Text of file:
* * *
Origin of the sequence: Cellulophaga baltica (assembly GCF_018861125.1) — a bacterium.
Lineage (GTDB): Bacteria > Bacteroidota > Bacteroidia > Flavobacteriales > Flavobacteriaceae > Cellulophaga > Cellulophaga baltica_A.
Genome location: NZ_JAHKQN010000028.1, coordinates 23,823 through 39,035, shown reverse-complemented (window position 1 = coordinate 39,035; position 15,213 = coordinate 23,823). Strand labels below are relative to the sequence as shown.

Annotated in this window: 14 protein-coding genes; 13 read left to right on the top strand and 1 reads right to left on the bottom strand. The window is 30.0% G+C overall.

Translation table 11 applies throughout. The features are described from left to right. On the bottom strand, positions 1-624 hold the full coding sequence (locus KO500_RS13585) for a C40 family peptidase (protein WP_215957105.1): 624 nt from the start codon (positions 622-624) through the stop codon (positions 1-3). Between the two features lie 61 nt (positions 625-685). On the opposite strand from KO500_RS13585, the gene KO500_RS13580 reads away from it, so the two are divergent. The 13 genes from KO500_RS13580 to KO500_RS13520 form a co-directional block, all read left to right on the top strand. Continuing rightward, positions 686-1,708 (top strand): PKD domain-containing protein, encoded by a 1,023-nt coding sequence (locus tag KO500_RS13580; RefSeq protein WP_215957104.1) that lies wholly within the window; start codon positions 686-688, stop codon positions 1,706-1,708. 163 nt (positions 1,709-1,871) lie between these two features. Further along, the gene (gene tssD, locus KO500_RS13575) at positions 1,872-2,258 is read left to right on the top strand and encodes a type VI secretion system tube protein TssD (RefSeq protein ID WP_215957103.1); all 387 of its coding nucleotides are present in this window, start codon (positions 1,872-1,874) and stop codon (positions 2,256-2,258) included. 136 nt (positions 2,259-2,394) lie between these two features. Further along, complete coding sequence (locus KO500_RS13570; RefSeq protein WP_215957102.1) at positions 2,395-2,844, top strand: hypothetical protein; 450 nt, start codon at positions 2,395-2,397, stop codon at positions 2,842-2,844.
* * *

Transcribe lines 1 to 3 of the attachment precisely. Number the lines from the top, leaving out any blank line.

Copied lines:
Origin of the sequence: Cellulophaga baltica (assembly GCF_018861125.1) — a bacterium.
Lineage (GTDB): Bacteria > Bacteroidota > Bacteroidia > Flavobacteriales > Flavobacteriaceae > Cellulophaga > Cellulophaga baltica_A.
Genome location: NZ_JAHKQN010000028.1, coordinates 23,823 through 39,035, shown reverse-complemented (window position 1 = coordinate 39,035; position 15,213 = coordinate 23,823). Strand labels below are relative to the sequence as shown.